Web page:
Unless you’ve been hiding under a rock, you’ve been aware that there has been controversy over rape jokes. Which ones are funny, which ones aren’t. The question of what makes a good rape joke has been debated ad naseum this summer, in light of the Daniel Tosh routine. The feminist conclusion seems to be that jokes that use rape as a punchline aren’t funny, while jokes that make fun of rapists or rape culture are.
Unfortunately, given the number of staunch defenders of rape jokes, we can still expect to hear jokes that use rape as a punchline. So here is some advice from Divorce Divorce on handling rape jokes. I was especially surprised to hear that Divorce Divorce’s author is a 33 year old man. He is Daniel Tosh’s target demographic, but he is writing with advice on how to handle a rape joke. Allies come in all shapes and forms.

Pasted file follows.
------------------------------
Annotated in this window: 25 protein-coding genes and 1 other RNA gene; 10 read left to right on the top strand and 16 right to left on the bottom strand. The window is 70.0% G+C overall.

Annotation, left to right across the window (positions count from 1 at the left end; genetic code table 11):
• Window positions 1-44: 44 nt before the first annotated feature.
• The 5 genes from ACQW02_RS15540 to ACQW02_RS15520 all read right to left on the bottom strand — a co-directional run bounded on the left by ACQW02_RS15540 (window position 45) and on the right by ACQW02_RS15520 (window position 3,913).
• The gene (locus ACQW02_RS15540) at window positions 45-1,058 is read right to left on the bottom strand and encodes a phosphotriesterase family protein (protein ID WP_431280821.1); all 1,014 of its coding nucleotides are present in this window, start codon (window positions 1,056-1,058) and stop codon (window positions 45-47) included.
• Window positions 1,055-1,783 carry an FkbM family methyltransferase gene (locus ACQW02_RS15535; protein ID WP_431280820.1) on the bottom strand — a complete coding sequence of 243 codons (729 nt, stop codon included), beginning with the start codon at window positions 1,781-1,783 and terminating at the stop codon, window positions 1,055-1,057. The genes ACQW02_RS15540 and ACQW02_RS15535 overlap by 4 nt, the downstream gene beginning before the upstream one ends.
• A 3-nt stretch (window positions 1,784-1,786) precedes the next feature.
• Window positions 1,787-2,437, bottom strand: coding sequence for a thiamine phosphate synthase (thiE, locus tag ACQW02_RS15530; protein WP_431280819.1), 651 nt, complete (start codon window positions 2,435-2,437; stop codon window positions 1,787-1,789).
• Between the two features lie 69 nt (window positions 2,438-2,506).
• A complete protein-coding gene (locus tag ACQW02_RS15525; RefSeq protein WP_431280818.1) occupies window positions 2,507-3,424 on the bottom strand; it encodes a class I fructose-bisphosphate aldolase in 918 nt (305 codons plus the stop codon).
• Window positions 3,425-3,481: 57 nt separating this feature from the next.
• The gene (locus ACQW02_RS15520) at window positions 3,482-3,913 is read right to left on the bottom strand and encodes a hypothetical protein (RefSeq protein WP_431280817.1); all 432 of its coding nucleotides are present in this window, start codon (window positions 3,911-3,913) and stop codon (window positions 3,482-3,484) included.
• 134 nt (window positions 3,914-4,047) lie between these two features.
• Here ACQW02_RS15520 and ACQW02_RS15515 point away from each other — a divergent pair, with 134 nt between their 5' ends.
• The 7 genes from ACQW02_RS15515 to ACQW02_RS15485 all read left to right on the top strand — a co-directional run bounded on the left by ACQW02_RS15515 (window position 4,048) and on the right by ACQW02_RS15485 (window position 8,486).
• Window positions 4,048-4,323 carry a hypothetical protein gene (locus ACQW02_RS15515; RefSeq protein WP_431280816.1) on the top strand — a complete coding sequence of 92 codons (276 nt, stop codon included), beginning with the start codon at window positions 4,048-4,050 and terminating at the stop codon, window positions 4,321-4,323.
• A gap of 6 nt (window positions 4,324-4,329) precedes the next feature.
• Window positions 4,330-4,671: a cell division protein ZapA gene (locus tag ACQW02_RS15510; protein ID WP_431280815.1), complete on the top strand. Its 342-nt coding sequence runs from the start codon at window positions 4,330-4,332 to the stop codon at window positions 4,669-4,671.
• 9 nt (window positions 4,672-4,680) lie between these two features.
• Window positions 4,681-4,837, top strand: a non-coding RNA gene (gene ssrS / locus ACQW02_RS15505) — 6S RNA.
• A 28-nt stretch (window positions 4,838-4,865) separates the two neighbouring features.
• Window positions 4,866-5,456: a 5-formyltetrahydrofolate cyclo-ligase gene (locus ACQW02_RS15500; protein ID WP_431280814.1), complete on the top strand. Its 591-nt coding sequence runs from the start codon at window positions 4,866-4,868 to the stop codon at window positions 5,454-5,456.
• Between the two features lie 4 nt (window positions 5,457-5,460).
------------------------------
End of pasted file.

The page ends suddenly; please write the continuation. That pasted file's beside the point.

I think the best response to a rape joke is this:
I don’t get it.
Persist until they explain, explanations always being the death of any joke, funny or otherwise. Persist until they reach the point where they have to say “she got/gets raped”.
And nod, slowly, looking a little confused.
This method works for all methods of offensive jokes. Avoiding confrontation may change minds in a way that direct activism might not.
Any other advice on how to handle offensive jokes? Leave suggestions in the comments.
- Rape: it’s no laughing matter (theage.com.au)
- Because We Are Over It (confessionsofalatteliberal.wordpress.com)
- How Not to Host a ‘Rape Joke’ Debate (jezebel.com)